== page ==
Now, I suggest to go even further and not to expect core reviewers to
review patches which have not been yet reviewed by contributors’ peers
(please see important of it at ), SME or which don’t yet have +1 from
CI. In fact, this is the suggestion to adopt dictator-lieutenant delegation
workflow . To be precise, I would expect that:
- Contributor finds SME to review the code. Ideally, contributor can have
his/her peers to help with code review first. Contributor doesn’t bother
SME, if CI has -1 on a patch proposed
- SME reviews the code within SLA, which should be defined per component
- Once SME has reviewed a code, Core Reviewer specialized on a component
reviews the code within SLA. Review inbox [16, “Ready for Core Reviewers”]
can help to find changesets to be reviewed / merged
- If core reviewer has not landed the code yet, Component Lead merges patch
within SLA defined (or declines to merge and provides explanation as part
SLA should be the driver of doing timely reviews, however we can’t allow to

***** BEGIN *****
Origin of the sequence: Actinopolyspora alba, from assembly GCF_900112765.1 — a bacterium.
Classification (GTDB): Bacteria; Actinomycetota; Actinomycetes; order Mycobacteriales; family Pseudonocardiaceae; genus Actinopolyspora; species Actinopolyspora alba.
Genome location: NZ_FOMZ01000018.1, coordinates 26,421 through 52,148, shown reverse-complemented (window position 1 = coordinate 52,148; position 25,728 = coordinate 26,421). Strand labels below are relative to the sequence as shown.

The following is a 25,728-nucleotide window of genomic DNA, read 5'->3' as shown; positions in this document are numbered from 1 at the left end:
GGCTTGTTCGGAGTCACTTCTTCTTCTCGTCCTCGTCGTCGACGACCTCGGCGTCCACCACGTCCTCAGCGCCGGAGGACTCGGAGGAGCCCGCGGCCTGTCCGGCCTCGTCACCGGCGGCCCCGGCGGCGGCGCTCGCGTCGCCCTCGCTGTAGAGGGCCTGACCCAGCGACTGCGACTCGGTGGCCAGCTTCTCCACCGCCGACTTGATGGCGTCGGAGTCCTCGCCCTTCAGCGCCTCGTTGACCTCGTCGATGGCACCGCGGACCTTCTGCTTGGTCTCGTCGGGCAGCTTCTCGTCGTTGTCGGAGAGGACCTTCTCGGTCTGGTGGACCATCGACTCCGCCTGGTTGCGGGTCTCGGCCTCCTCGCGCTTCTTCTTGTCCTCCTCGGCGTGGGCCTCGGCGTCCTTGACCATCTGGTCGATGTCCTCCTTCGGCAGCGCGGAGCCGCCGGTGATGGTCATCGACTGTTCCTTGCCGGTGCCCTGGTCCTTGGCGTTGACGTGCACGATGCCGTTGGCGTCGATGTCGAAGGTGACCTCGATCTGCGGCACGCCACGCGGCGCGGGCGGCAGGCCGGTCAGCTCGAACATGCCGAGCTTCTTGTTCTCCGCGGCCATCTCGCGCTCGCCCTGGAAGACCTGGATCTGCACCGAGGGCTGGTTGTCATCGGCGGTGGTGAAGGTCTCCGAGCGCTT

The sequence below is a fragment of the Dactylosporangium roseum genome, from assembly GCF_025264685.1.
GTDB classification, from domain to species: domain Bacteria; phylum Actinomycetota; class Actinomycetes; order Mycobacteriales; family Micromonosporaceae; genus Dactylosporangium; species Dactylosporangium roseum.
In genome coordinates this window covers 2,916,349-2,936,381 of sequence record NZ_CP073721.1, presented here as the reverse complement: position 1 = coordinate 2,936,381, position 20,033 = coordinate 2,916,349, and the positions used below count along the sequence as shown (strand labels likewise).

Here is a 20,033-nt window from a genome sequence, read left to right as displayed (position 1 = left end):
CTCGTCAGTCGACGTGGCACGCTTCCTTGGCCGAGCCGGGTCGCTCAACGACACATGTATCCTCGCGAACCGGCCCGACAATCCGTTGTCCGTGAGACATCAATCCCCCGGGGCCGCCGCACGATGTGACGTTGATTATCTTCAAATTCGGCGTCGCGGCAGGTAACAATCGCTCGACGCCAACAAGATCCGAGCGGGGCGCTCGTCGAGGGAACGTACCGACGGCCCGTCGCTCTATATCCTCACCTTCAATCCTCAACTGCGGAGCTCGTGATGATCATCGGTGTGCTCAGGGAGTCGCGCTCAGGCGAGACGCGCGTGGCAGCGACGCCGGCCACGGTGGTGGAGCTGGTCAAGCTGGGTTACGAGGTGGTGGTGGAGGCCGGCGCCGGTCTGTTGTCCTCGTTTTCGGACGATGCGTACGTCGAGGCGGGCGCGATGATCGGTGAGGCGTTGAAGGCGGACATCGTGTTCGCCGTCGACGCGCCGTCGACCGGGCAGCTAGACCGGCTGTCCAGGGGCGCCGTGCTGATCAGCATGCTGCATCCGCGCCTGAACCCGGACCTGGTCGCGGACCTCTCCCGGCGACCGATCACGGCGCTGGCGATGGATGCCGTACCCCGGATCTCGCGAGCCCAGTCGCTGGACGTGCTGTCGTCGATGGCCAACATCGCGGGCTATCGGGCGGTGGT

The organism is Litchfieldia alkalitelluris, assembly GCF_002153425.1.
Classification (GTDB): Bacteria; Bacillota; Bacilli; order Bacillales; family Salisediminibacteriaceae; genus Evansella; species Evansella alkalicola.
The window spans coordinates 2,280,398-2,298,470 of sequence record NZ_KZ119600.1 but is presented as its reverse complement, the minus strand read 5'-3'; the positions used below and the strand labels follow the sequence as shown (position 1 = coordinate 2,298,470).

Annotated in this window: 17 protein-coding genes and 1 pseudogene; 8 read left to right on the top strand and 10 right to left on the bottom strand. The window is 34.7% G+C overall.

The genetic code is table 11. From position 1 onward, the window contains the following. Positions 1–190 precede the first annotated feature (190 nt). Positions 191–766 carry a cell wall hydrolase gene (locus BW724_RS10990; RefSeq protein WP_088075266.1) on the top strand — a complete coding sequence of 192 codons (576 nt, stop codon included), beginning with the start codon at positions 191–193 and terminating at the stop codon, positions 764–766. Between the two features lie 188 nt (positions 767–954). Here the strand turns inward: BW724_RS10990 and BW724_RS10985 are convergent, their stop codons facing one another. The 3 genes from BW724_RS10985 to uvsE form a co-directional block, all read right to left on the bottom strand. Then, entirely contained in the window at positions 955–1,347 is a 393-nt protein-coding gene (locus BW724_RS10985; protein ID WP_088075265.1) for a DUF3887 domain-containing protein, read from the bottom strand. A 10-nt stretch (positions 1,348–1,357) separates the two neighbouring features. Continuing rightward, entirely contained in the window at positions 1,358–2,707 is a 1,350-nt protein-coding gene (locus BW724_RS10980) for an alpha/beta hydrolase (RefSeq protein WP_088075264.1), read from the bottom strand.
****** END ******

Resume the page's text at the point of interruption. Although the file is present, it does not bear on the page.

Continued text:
fast-track code into master suffering quality of review, just in order to
meet SLA. I suggest to see metrics at every IRC weekly meeting, and based
on data - ask for help in review core reviewers from other areas, or reset
expectations of contributors / SMEs on how fast patches can be reviewed and
merged (redefine SLA).
This flow is represented on slides 11-14 . SLAs should solve an issue #4
from the list, and align on expectations. Of course, SLAs defined have to
be documented somewhere in public place.
In order to have convenient and up to date documentation on who are SMEs
and component owners for particular areas of code, I suggest similar schema
to Google’s one  (if we can trust this source, but I like the idea
anyway). For Fuel it can look like the following - each top-level directory
of every repository has to have file “MAINTAINERS”, which must have list of
SMEs and name of a Component Lead. Now, for every changeset proposed,
Jenkins can be used to identify folders affected in order to get list of